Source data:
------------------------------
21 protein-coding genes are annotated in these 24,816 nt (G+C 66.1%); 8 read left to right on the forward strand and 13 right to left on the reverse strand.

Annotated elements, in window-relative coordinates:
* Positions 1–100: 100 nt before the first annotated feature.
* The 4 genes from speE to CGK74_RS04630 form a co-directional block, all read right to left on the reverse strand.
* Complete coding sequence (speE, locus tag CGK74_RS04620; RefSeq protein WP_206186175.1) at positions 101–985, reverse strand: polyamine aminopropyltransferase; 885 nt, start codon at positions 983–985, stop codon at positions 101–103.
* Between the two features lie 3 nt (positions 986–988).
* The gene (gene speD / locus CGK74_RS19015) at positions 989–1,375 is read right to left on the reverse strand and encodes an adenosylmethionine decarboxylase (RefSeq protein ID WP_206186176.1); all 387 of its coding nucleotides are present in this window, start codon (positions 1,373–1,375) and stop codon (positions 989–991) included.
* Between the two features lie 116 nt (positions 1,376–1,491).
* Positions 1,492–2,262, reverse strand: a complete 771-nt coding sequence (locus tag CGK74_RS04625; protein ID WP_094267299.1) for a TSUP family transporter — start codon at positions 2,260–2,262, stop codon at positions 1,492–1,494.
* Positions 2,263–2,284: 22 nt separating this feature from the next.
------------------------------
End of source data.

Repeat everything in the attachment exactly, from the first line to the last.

21 protein-coding genes are annotated in these 24,816 nt (G+C 66.1%); 8 read left to right on the forward strand and 13 right to left on the reverse strand.

Annotated elements, in window-relative coordinates:
* Positions 1–100: 100 nt before the first annotated feature.
* The 4 genes from speE to CGK74_RS04630 form a co-directional block, all read right to left on the reverse strand.
* Complete coding sequence (speE, locus tag CGK74_RS04620; RefSeq protein WP_206186175.1) at positions 101–985, reverse strand: polyamine aminopropyltransferase; 885 nt, start codon at positions 983–985, stop codon at positions 101–103.
* Between the two features lie 3 nt (positions 986–988).
* The gene (gene speD / locus CGK74_RS19015) at positions 989–1,375 is read right to left on the reverse strand and encodes an adenosylmethionine decarboxylase (RefSeq protein ID WP_206186176.1); all 387 of its coding nucleotides are present in this window, start codon (positions 1,373–1,375) and stop codon (positions 989–991) included.
* Between the two features lie 116 nt (positions 1,376–1,491).
* Positions 1,492–2,262, reverse strand: a complete 771-nt coding sequence (locus tag CGK74_RS04625; protein ID WP_094267299.1) for a TSUP family transporter — start codon at positions 2,260–2,262, stop codon at positions 1,492–1,494.
* Positions 2,263–2,284: 22 nt separating this feature from the next.